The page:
Martene, Edmund

Martene, Edmund a learned French Benedictine, was born at St. Jean de Losne, in the diocese of Dijon, Dec. 22, 1654. After completing his studies, he took the vows in the Benedictine convent of St. Remi, at Rheims, Sept. 8, 1672. He soon distinguished himself by his thorough acquaintance with the ancient ascetic writers, and was sent by the superiors of the Congregation of St. Maur, upon whom his convent depended, to the headquarters of the order, St. Germain des Pres, at Paris. Here he was placed under the guidance, and enjoyed the friendship of the great lights D'Achery and Mabillon. He soon afterwards published his Commentarius in regulam S. P. Benedicti (Paris, 16190, 4to), which met with great success. He was well versed in monastic archaeology, and, encouraged by Mabillon, published next De Antiquis monachorum ritibus libri quinque (Lugd. 1690, 2 vols. 4to). He was then sent to the convent of Marmoutier, where he remained several years, continuing his studies, and imbibing the strong ascetic views of Claudius Martin, whose biography he wrote upon the death of Martin. His exaggerated praise of this mystic ascetist seemed to his superiors more likely to provoke ridicule than admiration in the age of Louis XIV, and its publication was forbidden. The Vie du vieneable P. Dom Claude Aiartin, etc., was nevertheless published either with or without the author's consent (Tours, 1697, 8vo). He was exiled to Evreux for his insubordination. He was, however, soon transferred to the convent of St. Ouen, at Rouen, and there assisted Dom de Sainte Marthe in his edition of the work of Gregory the Great. Here he republished the life of Martin, and added Maximies sjpirituelles du vienraeble P. D. Claude Mairtin (Rouen, 1698, 12mo). His next work, to which the above De antiquis moonachorum, etc., was but a preface, is De antiquis ecclesiae ritibus (Rotomagi. 1700 sq., 3 vols. 4to), and as appendix the Tractatus de antiquae ecclesiae disciplina in celebrandis offciis (Ludg. 1706, 4to). In 1700 he published also, as a complement to D'Achery's Spicilegium, his Vetersm scriptorunm et monuslentorusm... collectio nova, after which he devoted himself especially to antiquarian researches, and writing commentaries on the works of ancient writers. In 1708 the general chapter of his order sent him on a journey through France, to visit all the libraries, and to collect documents for a new Gallia Christiana. Dom Ursinus Durand (q.v.) was given him as colleague in 1709, and after six years thus employed the result of their researches was published under the title Thesaurus norus Anecdotorume (Paris, 1717, 5 vols. fol.), and Voyage litteraire de deux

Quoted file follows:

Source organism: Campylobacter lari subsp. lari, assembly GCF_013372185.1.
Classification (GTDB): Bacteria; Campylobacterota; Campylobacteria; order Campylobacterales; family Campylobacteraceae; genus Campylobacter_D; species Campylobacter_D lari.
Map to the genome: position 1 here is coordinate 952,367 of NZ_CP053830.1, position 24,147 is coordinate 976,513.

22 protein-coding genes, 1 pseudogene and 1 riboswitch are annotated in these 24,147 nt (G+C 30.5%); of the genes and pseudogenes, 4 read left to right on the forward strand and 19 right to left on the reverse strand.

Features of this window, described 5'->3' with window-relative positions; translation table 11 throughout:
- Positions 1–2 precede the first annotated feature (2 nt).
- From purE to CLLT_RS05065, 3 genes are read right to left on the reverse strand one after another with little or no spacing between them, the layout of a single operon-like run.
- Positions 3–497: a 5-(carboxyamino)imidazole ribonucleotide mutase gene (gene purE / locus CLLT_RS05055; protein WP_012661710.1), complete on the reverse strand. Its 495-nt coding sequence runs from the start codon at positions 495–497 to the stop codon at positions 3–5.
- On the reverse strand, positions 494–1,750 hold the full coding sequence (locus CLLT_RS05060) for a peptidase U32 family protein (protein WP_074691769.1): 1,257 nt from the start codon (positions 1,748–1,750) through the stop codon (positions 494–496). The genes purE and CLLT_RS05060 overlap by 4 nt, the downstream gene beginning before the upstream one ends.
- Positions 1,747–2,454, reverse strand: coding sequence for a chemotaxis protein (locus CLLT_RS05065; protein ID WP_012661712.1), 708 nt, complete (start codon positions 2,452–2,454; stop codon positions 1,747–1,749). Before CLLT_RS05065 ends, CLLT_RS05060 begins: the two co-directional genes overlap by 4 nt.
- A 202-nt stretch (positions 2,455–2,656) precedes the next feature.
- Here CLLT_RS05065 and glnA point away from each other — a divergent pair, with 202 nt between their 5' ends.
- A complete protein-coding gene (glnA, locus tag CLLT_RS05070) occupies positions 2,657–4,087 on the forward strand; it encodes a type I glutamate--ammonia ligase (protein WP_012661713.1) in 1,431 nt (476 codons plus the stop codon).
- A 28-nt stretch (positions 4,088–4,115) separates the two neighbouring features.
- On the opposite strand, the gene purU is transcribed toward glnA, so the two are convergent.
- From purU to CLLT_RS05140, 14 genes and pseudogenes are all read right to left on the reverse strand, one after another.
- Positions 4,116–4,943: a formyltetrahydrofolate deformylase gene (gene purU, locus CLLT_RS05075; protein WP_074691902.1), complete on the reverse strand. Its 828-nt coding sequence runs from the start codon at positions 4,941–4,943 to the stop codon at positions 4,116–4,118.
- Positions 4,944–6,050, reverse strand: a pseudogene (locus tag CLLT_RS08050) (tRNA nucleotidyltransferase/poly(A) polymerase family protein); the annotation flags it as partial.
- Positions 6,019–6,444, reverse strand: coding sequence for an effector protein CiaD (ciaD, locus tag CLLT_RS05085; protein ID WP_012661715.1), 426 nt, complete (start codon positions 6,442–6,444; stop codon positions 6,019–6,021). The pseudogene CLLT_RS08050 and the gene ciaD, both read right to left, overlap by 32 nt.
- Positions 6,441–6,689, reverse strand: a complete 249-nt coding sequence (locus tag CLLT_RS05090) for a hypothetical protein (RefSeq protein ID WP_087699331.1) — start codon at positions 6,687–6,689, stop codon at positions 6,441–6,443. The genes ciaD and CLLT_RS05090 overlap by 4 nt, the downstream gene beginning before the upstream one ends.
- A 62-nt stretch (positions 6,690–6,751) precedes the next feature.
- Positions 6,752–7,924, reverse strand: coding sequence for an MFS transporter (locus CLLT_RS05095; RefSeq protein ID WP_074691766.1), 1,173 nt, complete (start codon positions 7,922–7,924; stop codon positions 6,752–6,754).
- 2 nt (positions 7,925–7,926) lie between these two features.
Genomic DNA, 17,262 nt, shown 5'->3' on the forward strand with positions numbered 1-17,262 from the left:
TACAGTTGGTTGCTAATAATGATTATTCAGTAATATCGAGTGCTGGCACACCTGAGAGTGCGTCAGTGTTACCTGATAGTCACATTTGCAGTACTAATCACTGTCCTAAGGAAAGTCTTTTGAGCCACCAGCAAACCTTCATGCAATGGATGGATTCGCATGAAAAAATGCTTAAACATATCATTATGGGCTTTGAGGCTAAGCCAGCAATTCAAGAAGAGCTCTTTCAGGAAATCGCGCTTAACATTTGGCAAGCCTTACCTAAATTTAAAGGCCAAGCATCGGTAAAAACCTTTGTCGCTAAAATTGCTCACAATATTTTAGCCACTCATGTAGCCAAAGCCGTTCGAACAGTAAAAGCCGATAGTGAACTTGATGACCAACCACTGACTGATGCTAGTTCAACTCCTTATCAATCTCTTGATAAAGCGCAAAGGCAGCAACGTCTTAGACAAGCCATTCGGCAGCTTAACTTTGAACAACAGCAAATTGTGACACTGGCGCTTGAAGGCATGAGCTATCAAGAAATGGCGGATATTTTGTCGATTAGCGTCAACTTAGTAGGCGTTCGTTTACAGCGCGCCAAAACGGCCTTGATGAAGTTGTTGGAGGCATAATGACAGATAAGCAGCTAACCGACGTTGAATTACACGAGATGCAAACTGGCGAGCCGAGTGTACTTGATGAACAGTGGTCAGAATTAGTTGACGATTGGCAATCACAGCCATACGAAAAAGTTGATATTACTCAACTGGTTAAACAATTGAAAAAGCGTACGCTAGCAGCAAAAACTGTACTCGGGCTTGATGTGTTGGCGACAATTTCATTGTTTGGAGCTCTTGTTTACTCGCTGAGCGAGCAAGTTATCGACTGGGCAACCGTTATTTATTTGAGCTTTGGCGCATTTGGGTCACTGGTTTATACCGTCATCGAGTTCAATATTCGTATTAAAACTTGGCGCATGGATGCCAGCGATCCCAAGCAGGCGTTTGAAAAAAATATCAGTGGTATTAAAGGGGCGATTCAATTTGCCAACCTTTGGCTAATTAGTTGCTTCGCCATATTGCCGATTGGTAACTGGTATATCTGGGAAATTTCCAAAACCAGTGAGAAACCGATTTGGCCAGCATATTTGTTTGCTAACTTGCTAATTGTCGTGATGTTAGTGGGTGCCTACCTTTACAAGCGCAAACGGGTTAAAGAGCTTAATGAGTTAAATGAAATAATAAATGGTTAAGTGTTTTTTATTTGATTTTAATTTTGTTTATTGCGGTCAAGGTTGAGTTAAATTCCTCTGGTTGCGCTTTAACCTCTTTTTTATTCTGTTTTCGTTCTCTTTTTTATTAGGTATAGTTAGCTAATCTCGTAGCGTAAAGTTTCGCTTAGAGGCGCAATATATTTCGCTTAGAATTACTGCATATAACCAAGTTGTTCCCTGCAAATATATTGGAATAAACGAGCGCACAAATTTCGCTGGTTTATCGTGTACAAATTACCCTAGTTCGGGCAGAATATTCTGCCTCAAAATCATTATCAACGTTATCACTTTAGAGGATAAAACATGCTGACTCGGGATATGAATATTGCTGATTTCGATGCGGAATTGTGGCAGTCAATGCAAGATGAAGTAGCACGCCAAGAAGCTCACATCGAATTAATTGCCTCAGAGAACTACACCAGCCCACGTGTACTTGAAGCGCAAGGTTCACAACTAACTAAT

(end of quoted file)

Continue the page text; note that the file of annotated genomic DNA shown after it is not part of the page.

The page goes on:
religieux Benedictins, etc. (Paris, 1717, 4to). In the same year he was allowed by chancellor D'Aguesseau to compile a new collection of the works of French historical writers, more complete than that of Andrew Duchesne, but was prevented from carrying out his plan by political events. He was now sent again, with his former colleague, on a literary journey, from which they returned in 1724. The result of it was the Veterums scriptorums et monumentorum... amplissima collectio (Paris, 1724-33, 9 vols. fol.). In 1734 he fell into disgrace in consequence of his opposition to the bull Unigenitus, thereafter devoted himself exclusively to his studies, and in 1738 published a much enlarged edition of his archaeological works. He also continued Mabillon's Annales ordisis S. Benedicti, tom. vi, ab anno Christi 1117 ad 1157 (Paris, 1739), and prepared a continuation of the Actea Sanctorumiis ordinis S. Benedicti, and an edition of the life and works of Thomas of Canterbury. He also asked permission to publish a Histoire de la Congregatione S. Meturl, but was refused on account of its too enthusiastic praise of the monastic life. He died June 20, 1739. See Tassin, Hist. Litt. de la Congr. de S. Maur; Moreri, Dict. Histor.; Mercure de France, August, 1739; Le Pour et le Contre, vol. xii, n. 249; Christian Obserer, vol. 18; Dowling, Introd. to Ch. Hist.; Herzog, Real-Encyklop. 9:119; Hoefer, Nouv. Biog. Generale, 33:1003; Pierer, Universal-Lexikon, 10:926. (J. N. P.)

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